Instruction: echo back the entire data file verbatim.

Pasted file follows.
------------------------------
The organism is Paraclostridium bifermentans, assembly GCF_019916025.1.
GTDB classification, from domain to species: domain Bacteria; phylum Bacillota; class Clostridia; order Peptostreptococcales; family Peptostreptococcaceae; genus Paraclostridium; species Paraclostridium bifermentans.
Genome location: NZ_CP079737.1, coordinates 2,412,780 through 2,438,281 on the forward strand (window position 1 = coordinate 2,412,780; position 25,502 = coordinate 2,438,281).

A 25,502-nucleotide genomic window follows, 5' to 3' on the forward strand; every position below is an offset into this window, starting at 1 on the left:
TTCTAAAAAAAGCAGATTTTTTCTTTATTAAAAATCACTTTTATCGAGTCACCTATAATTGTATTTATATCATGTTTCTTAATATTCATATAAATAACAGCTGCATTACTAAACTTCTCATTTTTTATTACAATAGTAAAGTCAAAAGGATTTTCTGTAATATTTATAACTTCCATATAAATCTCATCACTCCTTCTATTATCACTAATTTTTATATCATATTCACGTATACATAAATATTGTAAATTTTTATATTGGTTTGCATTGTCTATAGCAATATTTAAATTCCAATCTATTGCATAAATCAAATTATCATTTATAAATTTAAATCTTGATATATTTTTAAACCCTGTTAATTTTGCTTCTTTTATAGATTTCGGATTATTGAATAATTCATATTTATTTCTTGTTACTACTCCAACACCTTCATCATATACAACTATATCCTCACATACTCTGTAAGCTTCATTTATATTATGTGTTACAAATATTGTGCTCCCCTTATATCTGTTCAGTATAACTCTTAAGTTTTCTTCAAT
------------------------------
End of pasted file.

The organism is Paraclostridium bifermentans, assembly GCF_019916025.1.
GTDB classification, from domain to species: domain Bacteria; phylum Bacillota; class Clostridia; order Peptostreptococcales; family Peptostreptococcaceae; genus Paraclostridium; species Paraclostridium bifermentans.
Genome location: NZ_CP079737.1, coordinates 2,412,780 through 2,438,281 on the forward strand (window position 1 = coordinate 2,412,780; position 25,502 = coordinate 2,438,281).

A 25,502-nucleotide genomic window follows, 5' to 3' on the forward strand; every position below is an offset into this window, starting at 1 on the left:
TTCTAAAAAAAGCAGATTTTTTCTTTATTAAAAATCACTTTTATCGAGTCACCTATAATTGTATTTATATCATGTTTCTTAATATTCATATAAATAACAGCTGCATTACTAAACTTCTCATTTTTTATTACAATAGTAAAGTCAAAAGGATTTTCTGTAATATTTATAACTTCCATATAAATCTCATCACTCCTTCTATTATCACTAATTTTTATATCATATTCACGTATACATAAATATTGTAAATTTTTATATTGGTTTGCATTGTCTATAGCAATATTTAAATTCCAATCTATTGCATAAATCAAATTATCATTTATAAATTTAAATCTTGATATATTTTTAAACCCTGTTAATTTTGCTTCTTTTATAGATTTCGGATTATTGAATAATTCATATTTATTTCTTGTTACTACTCCAACACCTTCATCATATACAACTATATCCTCACATACTCTGTAAGCTTCATTTATATTATGTGTTACAAATATTGTGCTCCCCTTATATCTGTTCAGTATAACTCTTAAGTTTTCTTCAAT